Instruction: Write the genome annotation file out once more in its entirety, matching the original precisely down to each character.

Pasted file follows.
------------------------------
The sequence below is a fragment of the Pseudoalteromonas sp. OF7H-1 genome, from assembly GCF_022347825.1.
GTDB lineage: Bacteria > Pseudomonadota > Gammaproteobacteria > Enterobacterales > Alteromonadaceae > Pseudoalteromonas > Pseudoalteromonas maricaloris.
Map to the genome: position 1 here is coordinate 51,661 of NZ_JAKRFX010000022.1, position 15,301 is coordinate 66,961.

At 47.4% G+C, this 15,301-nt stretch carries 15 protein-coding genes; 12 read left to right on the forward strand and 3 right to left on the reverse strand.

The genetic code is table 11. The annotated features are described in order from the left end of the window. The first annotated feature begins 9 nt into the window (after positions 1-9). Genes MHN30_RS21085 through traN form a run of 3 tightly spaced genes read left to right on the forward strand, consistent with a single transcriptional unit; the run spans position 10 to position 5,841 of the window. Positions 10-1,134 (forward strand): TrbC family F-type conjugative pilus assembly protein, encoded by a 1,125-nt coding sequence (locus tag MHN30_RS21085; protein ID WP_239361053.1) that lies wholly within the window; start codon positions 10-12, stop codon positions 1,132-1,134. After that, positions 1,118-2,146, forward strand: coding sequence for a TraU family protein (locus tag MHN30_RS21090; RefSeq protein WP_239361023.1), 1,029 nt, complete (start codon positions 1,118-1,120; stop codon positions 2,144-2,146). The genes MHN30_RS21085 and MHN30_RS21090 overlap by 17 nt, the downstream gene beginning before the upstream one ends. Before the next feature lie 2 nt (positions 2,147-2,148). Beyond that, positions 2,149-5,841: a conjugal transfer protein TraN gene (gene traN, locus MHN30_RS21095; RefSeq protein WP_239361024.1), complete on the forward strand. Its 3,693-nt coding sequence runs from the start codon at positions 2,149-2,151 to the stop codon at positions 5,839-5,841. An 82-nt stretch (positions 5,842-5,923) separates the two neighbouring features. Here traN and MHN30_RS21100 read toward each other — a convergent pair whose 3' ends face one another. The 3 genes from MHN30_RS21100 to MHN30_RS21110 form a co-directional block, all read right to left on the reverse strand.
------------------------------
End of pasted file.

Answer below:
The sequence below is a fragment of the Pseudoalteromonas sp. OF7H-1 genome, from assembly GCF_022347825.1.
GTDB lineage: Bacteria > Pseudomonadota > Gammaproteobacteria > Enterobacterales > Alteromonadaceae > Pseudoalteromonas > Pseudoalteromonas maricaloris.
Map to the genome: position 1 here is coordinate 51,661 of NZ_JAKRFX010000022.1, position 15,301 is coordinate 66,961.

At 47.4% G+C, this 15,301-nt stretch carries 15 protein-coding genes; 12 read left to right on the forward strand and 3 right to left on the reverse strand.

The genetic code is table 11. The annotated features are described in order from the left end of the window. The first annotated feature begins 9 nt into the window (after positions 1-9). Genes MHN30_RS21085 through traN form a run of 3 tightly spaced genes read left to right on the forward strand, consistent with a single transcriptional unit; the run spans position 10 to position 5,841 of the window. Positions 10-1,134 (forward strand): TrbC family F-type conjugative pilus assembly protein, encoded by a 1,125-nt coding sequence (locus tag MHN30_RS21085; protein ID WP_239361053.1) that lies wholly within the window; start codon positions 10-12, stop codon positions 1,132-1,134. After that, positions 1,118-2,146, forward strand: coding sequence for a TraU family protein (locus tag MHN30_RS21090; RefSeq protein WP_239361023.1), 1,029 nt, complete (start codon positions 1,118-1,120; stop codon positions 2,144-2,146). The genes MHN30_RS21085 and MHN30_RS21090 overlap by 17 nt, the downstream gene beginning before the upstream one ends. Before the next feature lie 2 nt (positions 2,147-2,148). Beyond that, positions 2,149-5,841: a conjugal transfer protein TraN gene (gene traN, locus MHN30_RS21095; RefSeq protein WP_239361024.1), complete on the forward strand. Its 3,693-nt coding sequence runs from the start codon at positions 2,149-2,151 to the stop codon at positions 5,839-5,841. An 82-nt stretch (positions 5,842-5,923) separates the two neighbouring features. Here traN and MHN30_RS21100 read toward each other — a convergent pair whose 3' ends face one another. The 3 genes from MHN30_RS21100 to MHN30_RS21110 form a co-directional block, all read right to left on the reverse strand.